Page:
Inflation or not?
Tax day happened Monday, May 17th officially marking the close to the calendar year 2020. What a year!
Inflation or not inflation. Try buying a used car and notice that the shortage of supply and steady demand combined are pushing prices to record levels. Look at rental car prices and you will see a similar trend. It is possible to find both sides of this story in the same issue of the same newspaper on the same day, especially in the financial area. Of some facts, there is no doubt. I recently heard a news report that vacationing families in Hawaii were resorting to renting U-Hauls to get around the island, imagine that!
Fiscal stimulus through helicopter money, most recently the American Rescue Plan, has put substantial cash in the hands of Americans. And they spent it pushing the consumer price index higher year over year by 4.6% in the last quarter. This exceeded expectations. The consensus reaction by the Federal Reserve is that inflation increases are expected and transitory. Even before these CPI numbers, interest rates have been heading higher steadily, at least intermediate and long-term rates, since the beginning of 2021. Notably, though, short-term interest rates have remained very very low. Also, mortgage rates have remained very low as have interest rates on savings accounts.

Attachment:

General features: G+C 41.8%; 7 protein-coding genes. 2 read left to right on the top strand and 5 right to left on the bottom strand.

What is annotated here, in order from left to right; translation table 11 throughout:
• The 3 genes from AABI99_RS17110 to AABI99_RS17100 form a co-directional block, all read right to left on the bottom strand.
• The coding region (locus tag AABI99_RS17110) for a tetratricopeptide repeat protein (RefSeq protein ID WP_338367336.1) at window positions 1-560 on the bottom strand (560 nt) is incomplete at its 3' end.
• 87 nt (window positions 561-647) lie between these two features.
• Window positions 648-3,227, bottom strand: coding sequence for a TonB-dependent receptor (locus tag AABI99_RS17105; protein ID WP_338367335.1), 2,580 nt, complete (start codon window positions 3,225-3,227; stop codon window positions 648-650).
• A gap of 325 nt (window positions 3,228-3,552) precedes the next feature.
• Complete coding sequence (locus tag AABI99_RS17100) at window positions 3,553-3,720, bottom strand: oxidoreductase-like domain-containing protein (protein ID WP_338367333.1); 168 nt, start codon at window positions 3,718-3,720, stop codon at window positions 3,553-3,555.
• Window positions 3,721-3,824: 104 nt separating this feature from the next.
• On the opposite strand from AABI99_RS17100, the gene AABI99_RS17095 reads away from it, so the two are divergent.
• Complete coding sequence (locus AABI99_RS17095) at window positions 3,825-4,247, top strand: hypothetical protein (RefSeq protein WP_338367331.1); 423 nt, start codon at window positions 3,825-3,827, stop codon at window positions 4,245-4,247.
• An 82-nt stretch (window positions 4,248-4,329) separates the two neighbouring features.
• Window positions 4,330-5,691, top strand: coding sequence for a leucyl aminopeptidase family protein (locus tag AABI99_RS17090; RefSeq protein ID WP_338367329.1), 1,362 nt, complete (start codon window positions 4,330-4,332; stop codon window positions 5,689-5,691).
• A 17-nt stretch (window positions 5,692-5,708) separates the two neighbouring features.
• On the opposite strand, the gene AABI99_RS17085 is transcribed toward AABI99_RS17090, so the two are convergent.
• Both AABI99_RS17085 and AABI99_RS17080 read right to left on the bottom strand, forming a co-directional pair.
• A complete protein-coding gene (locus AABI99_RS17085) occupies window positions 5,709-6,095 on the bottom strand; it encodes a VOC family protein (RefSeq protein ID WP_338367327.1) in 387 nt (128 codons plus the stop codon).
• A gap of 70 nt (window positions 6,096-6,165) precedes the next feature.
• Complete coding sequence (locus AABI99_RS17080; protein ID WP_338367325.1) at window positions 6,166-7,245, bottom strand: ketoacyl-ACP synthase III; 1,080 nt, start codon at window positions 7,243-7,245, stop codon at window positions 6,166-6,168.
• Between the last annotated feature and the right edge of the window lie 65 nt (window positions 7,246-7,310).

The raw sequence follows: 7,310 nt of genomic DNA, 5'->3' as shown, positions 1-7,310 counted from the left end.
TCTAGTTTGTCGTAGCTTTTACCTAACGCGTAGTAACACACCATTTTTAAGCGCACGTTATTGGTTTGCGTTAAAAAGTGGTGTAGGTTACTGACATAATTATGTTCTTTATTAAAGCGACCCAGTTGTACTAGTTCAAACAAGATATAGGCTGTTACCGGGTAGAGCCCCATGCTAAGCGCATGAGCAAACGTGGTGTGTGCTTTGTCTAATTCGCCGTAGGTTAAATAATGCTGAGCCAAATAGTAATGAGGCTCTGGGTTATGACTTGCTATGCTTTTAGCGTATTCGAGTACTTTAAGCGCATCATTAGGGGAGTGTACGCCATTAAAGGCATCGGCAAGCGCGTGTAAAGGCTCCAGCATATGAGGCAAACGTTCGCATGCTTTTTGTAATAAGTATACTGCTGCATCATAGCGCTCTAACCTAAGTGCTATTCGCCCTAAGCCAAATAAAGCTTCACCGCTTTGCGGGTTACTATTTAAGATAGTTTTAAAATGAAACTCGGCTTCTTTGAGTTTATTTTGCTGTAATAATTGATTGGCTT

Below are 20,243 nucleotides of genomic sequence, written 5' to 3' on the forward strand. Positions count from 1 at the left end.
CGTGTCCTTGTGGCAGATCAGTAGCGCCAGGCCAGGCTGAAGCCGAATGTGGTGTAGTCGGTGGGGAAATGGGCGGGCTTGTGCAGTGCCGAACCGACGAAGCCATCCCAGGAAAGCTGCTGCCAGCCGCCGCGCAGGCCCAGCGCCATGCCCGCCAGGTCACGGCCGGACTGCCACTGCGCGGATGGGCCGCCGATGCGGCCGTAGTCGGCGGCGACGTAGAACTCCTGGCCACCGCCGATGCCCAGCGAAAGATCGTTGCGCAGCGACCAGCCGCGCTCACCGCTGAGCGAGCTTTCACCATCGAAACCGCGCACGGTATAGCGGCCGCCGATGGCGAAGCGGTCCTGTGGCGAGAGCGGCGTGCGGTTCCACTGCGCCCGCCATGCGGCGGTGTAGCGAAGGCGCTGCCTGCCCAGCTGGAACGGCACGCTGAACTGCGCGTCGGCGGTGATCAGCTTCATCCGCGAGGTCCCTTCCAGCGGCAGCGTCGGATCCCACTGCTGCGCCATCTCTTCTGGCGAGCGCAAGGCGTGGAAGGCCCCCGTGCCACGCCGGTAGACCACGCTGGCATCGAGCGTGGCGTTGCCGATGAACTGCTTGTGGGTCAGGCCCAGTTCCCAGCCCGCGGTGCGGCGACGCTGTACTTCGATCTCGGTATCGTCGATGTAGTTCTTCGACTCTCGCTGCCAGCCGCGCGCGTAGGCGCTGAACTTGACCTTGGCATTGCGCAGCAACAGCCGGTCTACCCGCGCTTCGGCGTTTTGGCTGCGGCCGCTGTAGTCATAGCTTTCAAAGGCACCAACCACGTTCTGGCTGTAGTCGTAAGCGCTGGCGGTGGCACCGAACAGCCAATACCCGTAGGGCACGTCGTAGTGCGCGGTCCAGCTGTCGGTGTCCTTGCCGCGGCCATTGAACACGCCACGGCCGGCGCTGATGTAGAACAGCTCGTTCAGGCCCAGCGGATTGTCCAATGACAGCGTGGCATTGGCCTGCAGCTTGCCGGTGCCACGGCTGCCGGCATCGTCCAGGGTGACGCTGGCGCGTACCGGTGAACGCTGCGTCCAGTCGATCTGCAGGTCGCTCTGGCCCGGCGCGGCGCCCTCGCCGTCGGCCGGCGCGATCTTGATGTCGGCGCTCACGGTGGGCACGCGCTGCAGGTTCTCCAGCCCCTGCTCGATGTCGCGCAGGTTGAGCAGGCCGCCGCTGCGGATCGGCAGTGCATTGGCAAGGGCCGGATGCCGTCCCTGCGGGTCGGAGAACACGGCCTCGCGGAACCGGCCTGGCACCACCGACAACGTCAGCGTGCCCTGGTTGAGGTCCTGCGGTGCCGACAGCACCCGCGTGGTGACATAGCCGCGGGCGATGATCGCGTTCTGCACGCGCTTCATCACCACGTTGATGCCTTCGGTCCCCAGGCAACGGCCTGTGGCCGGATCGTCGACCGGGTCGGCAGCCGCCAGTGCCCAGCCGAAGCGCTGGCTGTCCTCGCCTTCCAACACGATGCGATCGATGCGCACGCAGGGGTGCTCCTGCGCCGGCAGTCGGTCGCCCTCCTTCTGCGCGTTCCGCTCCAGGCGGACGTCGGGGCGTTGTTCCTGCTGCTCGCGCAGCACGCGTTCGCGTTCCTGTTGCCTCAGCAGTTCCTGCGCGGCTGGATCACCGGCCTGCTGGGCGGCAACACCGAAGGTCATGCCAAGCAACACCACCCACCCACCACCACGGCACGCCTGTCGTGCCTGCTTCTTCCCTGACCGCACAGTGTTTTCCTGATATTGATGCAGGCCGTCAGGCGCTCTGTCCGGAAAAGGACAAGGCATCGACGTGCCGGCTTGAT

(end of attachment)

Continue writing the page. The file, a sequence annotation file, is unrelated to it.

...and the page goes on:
Monetary policy on the part of the Federal Reserve has remained very accommodative with the Fed continuing its massive bond purchases promising to keep rates low through 2022-23 or until the economy recovers. One measure of economic recovery is the unemployment rate. The latest report on new job creation fell far below expectations causing concern about the recovery. Three areas emerged as explanations for this shortfall [note: one month is not a trend] are the anxiety of workers around Covid-19, the shortage and/or cost of child care preventing women from returning to work, and the disincentive that higher than normal unemployment benefits offer for not returning to work. Also, one report is not a trend and job creation in 2021 has increased significantly.
Cryptocurrency value declined significantly today demonstrating its continued volatility. Declines, as well as advances, can reach 50% on any given day. Today the platforms that trade crypto experienced some functional problems with account owners having trouble trading. There are many reasons for the volatility, not the least of which it is hard to buy any product or service using crypto. It is a buy and hold forever world reducing the liquidity and feeding the volatility. Right now, it is hard to see where it fits in an asset allocation.
Also, this week the Federal Reserve commented that some of its quantitative easing (remember that term) such as massive bond-buying, might be reduced going forward. This seemed to be another cause pointed to after the fact for market declines this week. There is no question that the Feds guarantee for low-interest rates is a prime mover for stock market valuations. Beware!
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